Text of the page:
Review: HTC One M8 lacks game-changing selling feature
Peter Chou, CEO of HTC, introduces the new HTC One M8 in New York on March 25, 2014 (AP Photo/Mark Lennihan)
Michael Oliveira, The Canadian Press
Published Wednesday, April 9, 2014 1:11PM EDT
TORONTO -- For some longtime smartphone users, Apple's iPhones and Samsung's Galaxy phones are starting to feel a little boring.
Sure, the newest models are always packed with a good number of incremental upgrades that keep the devices top of mind for most buyers.
But it's been a while since the tech giants have released a new killer feature that's really taken the world by storm.
HTC is hoping that represents an opening for its new smartphone, the HTC One M8, which is officially available through Bell, Rogers and Telus next week.
Problem is, it's a crowded battleground for HTC, which is also competing with the likes of BlackBerry, LG, Microsoft, Motorola and Sony.
And while the HTC One M8 is a very capable high-end smartphone that ably matches up against the big-name front-runners, it too lacks a game-changing selling feature that really sets it apart.
Since just about every top tier smartphone nowadays is built with very similar hardware, tech companies have to go beyond a device's nitty gritty specifications in marketing their devices.
And so the first thing HTC highlights in its guide for reviewers and journalists is the phone's design, notably its "wrap-around, high quality, all-metal frame." It's certainly a slick phone with excellent build quality and has a very sharp five-inch display that won't disappoint.
Next is the so-called Duo Camera feature, which uses two lenses on the back of the phone to give shutterbugs some interesting creative tools to work with. After taking a photo, users can play with the depth of field and choose to blur out the background of shots, or make something in the background the focus and blur everything else. It works surprisingly well considering it's a technique more typically used on DSLR cameras. Some of the built-in Instagram-like filters are also quite good.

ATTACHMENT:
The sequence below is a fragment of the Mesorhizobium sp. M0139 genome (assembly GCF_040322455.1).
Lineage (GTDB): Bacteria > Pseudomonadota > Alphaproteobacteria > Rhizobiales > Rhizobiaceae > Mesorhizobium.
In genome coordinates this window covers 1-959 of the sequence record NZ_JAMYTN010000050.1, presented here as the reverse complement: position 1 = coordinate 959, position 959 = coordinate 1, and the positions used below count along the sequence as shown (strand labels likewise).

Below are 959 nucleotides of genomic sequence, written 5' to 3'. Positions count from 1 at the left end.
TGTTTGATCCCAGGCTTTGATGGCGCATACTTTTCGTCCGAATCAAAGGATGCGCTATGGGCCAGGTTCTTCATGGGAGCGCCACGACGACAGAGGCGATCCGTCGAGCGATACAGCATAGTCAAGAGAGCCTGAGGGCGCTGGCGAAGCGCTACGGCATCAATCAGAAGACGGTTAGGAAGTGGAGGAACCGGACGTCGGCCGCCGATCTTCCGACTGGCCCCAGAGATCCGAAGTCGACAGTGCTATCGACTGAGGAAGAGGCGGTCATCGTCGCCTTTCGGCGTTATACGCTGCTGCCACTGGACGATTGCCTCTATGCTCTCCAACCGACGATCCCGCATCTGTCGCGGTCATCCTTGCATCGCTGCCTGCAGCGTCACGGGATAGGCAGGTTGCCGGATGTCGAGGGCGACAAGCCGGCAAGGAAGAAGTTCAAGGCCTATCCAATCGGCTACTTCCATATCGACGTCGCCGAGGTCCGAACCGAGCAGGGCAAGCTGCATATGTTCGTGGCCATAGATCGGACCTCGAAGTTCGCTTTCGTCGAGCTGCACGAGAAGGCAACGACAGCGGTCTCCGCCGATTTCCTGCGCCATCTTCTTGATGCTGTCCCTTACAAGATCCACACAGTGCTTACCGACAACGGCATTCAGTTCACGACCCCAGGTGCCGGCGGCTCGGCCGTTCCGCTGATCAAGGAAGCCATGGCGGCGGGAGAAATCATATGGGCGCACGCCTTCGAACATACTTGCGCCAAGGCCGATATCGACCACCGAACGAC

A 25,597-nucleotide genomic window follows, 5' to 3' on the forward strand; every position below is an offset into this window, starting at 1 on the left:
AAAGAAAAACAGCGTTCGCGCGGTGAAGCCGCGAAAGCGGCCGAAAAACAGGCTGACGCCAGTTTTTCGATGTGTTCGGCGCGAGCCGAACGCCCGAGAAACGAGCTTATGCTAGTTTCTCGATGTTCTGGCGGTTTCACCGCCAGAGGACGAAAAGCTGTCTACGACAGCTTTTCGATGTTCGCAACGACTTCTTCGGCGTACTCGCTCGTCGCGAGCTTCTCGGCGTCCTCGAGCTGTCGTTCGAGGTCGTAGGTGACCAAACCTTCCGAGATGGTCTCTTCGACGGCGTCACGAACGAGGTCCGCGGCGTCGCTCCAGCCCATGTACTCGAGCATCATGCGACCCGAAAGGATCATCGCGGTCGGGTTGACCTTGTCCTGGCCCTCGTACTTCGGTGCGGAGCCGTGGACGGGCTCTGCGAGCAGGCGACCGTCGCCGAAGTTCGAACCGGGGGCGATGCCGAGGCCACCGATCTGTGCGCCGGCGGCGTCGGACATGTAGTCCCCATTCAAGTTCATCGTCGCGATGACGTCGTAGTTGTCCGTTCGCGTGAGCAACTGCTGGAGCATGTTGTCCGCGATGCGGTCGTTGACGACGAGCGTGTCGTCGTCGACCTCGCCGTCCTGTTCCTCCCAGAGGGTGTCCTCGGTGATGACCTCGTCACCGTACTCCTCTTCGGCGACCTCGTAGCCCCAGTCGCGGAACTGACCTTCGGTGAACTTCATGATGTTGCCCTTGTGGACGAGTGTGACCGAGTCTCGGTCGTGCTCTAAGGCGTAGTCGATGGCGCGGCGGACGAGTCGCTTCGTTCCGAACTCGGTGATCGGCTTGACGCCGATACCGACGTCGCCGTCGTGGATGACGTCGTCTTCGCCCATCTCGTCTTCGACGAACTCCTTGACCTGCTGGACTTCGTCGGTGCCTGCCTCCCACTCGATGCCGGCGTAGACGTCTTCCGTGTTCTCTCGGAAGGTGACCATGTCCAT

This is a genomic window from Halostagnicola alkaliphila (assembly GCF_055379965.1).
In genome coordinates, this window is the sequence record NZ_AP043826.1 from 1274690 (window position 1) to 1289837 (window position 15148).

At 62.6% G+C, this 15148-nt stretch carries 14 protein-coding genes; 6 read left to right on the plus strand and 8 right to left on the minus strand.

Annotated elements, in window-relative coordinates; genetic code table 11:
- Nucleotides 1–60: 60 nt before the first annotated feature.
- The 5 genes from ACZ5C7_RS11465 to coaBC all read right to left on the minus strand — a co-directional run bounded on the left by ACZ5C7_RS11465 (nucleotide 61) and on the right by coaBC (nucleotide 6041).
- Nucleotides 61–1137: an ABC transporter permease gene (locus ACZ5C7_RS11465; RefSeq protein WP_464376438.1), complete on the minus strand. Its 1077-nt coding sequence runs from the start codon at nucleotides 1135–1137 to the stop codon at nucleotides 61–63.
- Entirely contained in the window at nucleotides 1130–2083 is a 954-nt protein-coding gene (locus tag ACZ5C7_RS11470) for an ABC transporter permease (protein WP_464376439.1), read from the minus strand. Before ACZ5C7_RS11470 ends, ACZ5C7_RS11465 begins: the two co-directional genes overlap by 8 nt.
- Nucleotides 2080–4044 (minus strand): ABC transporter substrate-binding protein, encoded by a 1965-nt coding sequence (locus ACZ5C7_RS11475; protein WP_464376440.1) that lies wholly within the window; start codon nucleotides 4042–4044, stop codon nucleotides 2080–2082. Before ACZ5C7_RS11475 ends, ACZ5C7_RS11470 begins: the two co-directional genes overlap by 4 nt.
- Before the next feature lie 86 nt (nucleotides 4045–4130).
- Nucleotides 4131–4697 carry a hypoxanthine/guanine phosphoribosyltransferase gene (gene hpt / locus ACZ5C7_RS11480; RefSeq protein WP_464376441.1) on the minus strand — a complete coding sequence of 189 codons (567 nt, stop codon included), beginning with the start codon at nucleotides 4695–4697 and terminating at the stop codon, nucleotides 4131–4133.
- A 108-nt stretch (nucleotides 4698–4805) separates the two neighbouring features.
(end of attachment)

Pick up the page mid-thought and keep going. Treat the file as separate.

But it's a shame that quick snapshots taken with the HTC One M8 sometimes disappoint. It's not impossible to coax good results out of the phone's camera but compared to my experience with the iPhone 5S, it wasn't quite as reliable in producing a good shot on the first attempt. That said, consumers who are upgrading from a three-year-old phone will likely find the HTC One M8 is miles better at snapping photos and high definition video. It just isn't top of its class.
HTC also highlights the device's BoomSound speakers, which face the user and are placed just above and below the screen. The speakers are plenty loud, sound fairly rich with good bass, and work well when no other external speakers are available. But they're still just phone speakers, albeit very good ones.
All smartphone makers seem to be struggling to come up with the next great breakthrough that truly wows jaded tech addicts.
The buzziest feature of Apple's latest iPhone 5S is a fingerprint reader, which many users quickly found didn't work consistently.
Samsung has shaken up the smartphone market by pushing forward the "phablet" concept with its oversized Note and Mega phone-tablet hybrids. But none of the newer software features packed into its Galaxy phones have really stood out.
It's admirable that HTC is putting some heat on its much bigger rivals by engineering strong products, like the HTC One M8, which are just about as good as anything else on the market.
But in the end, they too haven't solved the boring problem.
The HTC One M8 will be available for about $230 on a two-year contract or $700 outright.